HITS Daily Double


Warner Music Group will be cutting its work force by 4%—that’s about 270 people—and reducing discretionary spending, WMG CEO Robert Kyncl informed the staff on Wednesday (3/29). Most of the cuts will be made today and Thursday (3/30).

The company is also reallocating resources toward new tech initiatives and “new skills for artist and songwriter development.” Insiders say the company will be reinvesting the money saved from the cuts into other jobs. The only changes in leadership are in the U.K.

In a memo to staff, Kyncl wrote: “In my discussions with our leaders across the company, many of them came to the same conclusion—that to take advantage of the opportunities ahead of us, we need to make some hard choices.”

Here is the memo:

Hi everyone, 

As I mentioned at our first All-Hands meeting last month, I’m committed to direct and honest communication with all of you. The music business is filled with new possibilities: More fans are engaging with artists and songs than ever, our reach is enormous and new business models are constantly emerging. WMG is positioning itself for a new phase of growth at the intersection of creativity and technology.  

In my discussions with our leaders across the company, many of them came to the same conclusion—that to take advantage of the opportunities ahead of us, we need to make some hard choices in order to evolve. Consistent with this direction, we've made the tough decision to reduce our global team by approximately 270 people, or about 4%. At the same time, we’re reallocating resources towards new skills for artist and songwriter development and new tech initiatives. We’re also reducing discretionary spending and open positions to provide us with additional flexibility for our future.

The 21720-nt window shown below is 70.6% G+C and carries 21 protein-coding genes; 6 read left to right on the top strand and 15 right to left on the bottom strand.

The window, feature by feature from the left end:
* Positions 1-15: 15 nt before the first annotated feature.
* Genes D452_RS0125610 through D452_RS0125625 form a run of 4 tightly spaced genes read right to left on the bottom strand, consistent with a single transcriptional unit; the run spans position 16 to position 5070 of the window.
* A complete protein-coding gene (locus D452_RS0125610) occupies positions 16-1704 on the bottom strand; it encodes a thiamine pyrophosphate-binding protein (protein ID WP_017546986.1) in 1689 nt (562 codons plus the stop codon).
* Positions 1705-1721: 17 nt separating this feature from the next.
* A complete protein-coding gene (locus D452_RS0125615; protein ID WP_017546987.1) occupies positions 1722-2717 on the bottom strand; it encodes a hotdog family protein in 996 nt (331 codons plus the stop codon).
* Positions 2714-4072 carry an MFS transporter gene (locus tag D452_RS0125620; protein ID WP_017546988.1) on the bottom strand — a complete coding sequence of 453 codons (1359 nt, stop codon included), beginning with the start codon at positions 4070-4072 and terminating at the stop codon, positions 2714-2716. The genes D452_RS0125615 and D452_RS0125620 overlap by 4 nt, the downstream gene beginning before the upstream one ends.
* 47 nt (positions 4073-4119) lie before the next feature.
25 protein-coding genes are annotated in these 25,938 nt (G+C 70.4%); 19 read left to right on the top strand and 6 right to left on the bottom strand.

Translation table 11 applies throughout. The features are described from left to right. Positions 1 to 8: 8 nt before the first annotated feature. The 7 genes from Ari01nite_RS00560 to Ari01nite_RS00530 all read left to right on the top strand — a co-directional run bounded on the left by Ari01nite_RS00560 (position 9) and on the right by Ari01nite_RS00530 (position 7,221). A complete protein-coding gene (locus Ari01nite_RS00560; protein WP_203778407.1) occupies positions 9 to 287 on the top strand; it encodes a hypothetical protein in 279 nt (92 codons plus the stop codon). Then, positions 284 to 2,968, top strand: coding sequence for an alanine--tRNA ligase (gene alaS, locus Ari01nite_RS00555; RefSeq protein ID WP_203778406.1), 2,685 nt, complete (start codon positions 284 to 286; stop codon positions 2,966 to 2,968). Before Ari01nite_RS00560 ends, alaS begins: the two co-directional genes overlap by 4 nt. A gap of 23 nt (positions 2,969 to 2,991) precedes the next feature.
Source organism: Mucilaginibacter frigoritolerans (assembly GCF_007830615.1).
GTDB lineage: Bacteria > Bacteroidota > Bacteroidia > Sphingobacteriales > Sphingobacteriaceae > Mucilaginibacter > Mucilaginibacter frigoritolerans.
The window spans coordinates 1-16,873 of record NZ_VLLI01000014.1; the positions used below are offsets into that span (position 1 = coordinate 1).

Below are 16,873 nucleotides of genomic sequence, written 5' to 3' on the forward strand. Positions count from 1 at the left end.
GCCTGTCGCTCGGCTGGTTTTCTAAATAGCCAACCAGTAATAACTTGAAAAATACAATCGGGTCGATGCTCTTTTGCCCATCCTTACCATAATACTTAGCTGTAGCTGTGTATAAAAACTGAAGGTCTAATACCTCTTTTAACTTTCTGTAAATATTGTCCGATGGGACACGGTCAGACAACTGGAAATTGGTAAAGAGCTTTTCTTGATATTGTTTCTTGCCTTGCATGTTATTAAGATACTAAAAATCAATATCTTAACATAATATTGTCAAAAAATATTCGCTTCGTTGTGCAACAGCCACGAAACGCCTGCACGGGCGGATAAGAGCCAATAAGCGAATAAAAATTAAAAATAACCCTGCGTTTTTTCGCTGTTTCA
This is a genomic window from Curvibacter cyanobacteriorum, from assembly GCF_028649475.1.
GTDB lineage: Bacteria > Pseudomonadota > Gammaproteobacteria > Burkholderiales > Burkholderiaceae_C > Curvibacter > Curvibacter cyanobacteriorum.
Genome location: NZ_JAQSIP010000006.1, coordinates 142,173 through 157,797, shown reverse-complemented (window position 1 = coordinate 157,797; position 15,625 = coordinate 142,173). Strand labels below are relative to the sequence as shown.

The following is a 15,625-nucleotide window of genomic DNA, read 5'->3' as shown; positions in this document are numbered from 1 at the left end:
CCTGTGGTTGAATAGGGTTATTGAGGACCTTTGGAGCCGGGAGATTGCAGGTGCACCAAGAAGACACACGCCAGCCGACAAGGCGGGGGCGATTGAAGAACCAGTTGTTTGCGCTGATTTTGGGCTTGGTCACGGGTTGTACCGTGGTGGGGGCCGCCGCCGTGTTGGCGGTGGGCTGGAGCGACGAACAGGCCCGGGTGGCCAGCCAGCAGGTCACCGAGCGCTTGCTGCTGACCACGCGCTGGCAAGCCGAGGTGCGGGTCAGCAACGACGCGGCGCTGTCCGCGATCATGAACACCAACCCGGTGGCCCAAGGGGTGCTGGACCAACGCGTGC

I want to be clear that this is not a blanket cost-cutting exercise. Every decision has been made thoughtfully by our operators around the world, who considered the specific needs, skills and priorities of each label, division and territory to set us up for long-term success. The leader of your division will either be holding a town hall or sending an email to explain more about this path forward.  

I’m also acutely aware of how unsettling this can be. Having to say goodbye to talented colleagues is always difficult. For those of you who will be leaving WMG, please know that we’re deeply grateful for your hard work, dedication and all you’ve contributed to this company. In all territories, except where you are explicitly told there will be a review or consultation period, anyone affected will hear from their leaders, supervisors or People team reps within 24 hours. I know this transition will be tough, but we’re committed to supporting you during this process. 

In times of great disruption in our world and society, artists and songwriters who have something original to say, who rise to the occasion, will resonate the loudest. Equally, the rapid changes in our economy and ecosystem create the conditions and opportunities for innovation and breakthroughs. I learned when I joined WMG that this is a gritty, incredibly resourceful and highly impactful team that I want by my side every day of the week. We deliver for our artists, songwriters and labels with laser focus, inventiveness and care. And now, more than ever, we need to double down on that.  

I’ll have more to say about all of this at our next All-Hands meeting, including more details on our plan.  

Let’s support each other with empathy and integrity as we work through this process.  

Thank you,